The Euro fell in overnight trade on concerns that Spain’s recession is getting deeper. Worries over Spain being able to manage their debt loads helped to weaken the Euro currency.Comments »
Monthly Archives: July 2012
“Australia’s dollar slid from the highest level in four months before reports that may show the euro area’s deepening debt crisis is curbing prospects for growth, sapping demand for higher-yielding assets.
The so-called Aussie weakened versus the yen, halting a three-day advance, before a euro-region consumer confidence report today and unemployment data tomorrow. European Central Bank President Mario Draghi and Bundesbank President Jens Weidmann will hold talks in the coming days, two central bank officials said. The Federal Reserve’s rate-setting committee begins a two-day meeting tomorrow, while ECB officials gather for a policy decision on Aug. 2.”Comments »
Last week Mario Draghi, the president of the European Central Bank, declared that his institution “is ready to do whatever it takes to preserve the euro” — and markets celebrated. In particular, interest rates on Spanish bonds fell sharply, and stock markets soared everywhere.Comments »
Mebane Faber’s recent post, in which he asked rhetorically why it was that TheStreet.com wasn’t coining money, got me thinking. I was probably one of the first 1000 people ever to have read TheStreet, beginning in 1996. I worshiped Jim Cramer and read every post he and Herb and the gang put up. What made it pop and sparkle was that it was mainly written from the standpoint of someone who was actually in the investing business (Cramer, Harrison, Kass et al) or by a journalist with serious reporting chops and strong convictions (as in the case of Greenberg, Task etc).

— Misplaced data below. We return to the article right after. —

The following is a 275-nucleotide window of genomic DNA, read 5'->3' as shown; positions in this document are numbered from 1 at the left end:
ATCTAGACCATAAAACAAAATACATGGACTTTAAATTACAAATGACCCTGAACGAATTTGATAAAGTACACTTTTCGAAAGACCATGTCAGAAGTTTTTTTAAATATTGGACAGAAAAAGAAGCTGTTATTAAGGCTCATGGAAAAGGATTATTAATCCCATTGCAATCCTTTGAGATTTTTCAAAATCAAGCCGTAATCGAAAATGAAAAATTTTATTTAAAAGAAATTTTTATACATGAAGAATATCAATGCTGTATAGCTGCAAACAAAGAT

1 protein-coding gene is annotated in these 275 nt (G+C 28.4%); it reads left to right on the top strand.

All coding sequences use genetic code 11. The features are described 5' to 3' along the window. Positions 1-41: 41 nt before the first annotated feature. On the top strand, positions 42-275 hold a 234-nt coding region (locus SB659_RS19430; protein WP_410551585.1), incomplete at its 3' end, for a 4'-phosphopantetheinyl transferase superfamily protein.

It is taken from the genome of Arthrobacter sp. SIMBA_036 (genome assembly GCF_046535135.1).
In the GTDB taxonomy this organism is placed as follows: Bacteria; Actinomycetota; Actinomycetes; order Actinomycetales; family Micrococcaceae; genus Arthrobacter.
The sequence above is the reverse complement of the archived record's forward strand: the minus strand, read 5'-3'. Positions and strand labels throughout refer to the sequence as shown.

I wrote an homage to the site, its early days and the amazing roster of talent that’s passed through it in the fall of 2010 and I meant every word of it.
But TheStreet has lost its way. It’s having an identity crisis, a financial crisis and an existential crisis all at once. They’re burning cash, flailing about for social media strategies and fighting to stay relevant now that the rules of the web have changed.